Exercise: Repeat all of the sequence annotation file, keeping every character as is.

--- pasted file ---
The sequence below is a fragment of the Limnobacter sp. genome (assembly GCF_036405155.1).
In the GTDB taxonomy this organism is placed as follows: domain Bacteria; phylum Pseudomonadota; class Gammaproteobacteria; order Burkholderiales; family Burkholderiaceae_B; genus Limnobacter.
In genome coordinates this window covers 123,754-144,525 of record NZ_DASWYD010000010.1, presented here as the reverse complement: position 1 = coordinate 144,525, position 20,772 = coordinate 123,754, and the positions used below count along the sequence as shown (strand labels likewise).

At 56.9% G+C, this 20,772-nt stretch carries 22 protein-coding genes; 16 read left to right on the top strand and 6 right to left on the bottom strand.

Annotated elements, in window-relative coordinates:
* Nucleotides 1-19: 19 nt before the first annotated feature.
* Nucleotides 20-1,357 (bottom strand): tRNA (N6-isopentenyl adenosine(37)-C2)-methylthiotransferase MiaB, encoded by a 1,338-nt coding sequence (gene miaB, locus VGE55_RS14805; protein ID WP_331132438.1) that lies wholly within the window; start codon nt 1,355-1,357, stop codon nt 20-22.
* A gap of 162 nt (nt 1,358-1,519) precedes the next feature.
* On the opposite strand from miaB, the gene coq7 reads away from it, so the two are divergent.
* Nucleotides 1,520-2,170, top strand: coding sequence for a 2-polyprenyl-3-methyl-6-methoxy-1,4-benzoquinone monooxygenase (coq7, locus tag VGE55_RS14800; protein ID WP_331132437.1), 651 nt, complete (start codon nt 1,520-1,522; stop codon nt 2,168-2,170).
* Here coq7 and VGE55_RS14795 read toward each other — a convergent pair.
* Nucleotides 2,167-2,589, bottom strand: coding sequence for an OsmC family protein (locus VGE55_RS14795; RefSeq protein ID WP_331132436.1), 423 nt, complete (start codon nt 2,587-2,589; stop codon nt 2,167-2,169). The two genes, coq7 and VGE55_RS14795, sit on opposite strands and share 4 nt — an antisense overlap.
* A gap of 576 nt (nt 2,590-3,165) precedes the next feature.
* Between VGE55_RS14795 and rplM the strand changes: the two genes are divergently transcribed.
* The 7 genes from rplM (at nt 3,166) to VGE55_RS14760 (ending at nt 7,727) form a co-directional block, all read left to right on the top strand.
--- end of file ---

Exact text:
The sequence below is a fragment of the Limnobacter sp. genome (assembly GCF_036405155.1).
In the GTDB taxonomy this organism is placed as follows: domain Bacteria; phylum Pseudomonadota; class Gammaproteobacteria; order Burkholderiales; family Burkholderiaceae_B; genus Limnobacter.
In genome coordinates this window covers 123,754-144,525 of record NZ_DASWYD010000010.1, presented here as the reverse complement: position 1 = coordinate 144,525, position 20,772 = coordinate 123,754, and the positions used below count along the sequence as shown (strand labels likewise).

At 56.9% G+C, this 20,772-nt stretch carries 22 protein-coding genes; 16 read left to right on the top strand and 6 right to left on the bottom strand.

Annotated elements, in window-relative coordinates:
* Nucleotides 1-19: 19 nt before the first annotated feature.
* Nucleotides 20-1,357 (bottom strand): tRNA (N6-isopentenyl adenosine(37)-C2)-methylthiotransferase MiaB, encoded by a 1,338-nt coding sequence (gene miaB, locus VGE55_RS14805; protein ID WP_331132438.1) that lies wholly within the window; start codon nt 1,355-1,357, stop codon nt 20-22.
* A gap of 162 nt (nt 1,358-1,519) precedes the next feature.
* On the opposite strand from miaB, the gene coq7 reads away from it, so the two are divergent.
* Nucleotides 1,520-2,170, top strand: coding sequence for a 2-polyprenyl-3-methyl-6-methoxy-1,4-benzoquinone monooxygenase (coq7, locus tag VGE55_RS14800; protein ID WP_331132437.1), 651 nt, complete (start codon nt 1,520-1,522; stop codon nt 2,168-2,170).
* Here coq7 and VGE55_RS14795 read toward each other — a convergent pair.
* Nucleotides 2,167-2,589, bottom strand: coding sequence for an OsmC family protein (locus VGE55_RS14795; RefSeq protein ID WP_331132436.1), 423 nt, complete (start codon nt 2,587-2,589; stop codon nt 2,167-2,169). The two genes, coq7 and VGE55_RS14795, sit on opposite strands and share 4 nt — an antisense overlap.
* A gap of 576 nt (nt 2,590-3,165) precedes the next feature.
* Between VGE55_RS14795 and rplM the strand changes: the two genes are divergently transcribed.
* The 7 genes from rplM (at nt 3,166) to VGE55_RS14760 (ending at nt 7,727) form a co-directional block, all read left to right on the top strand.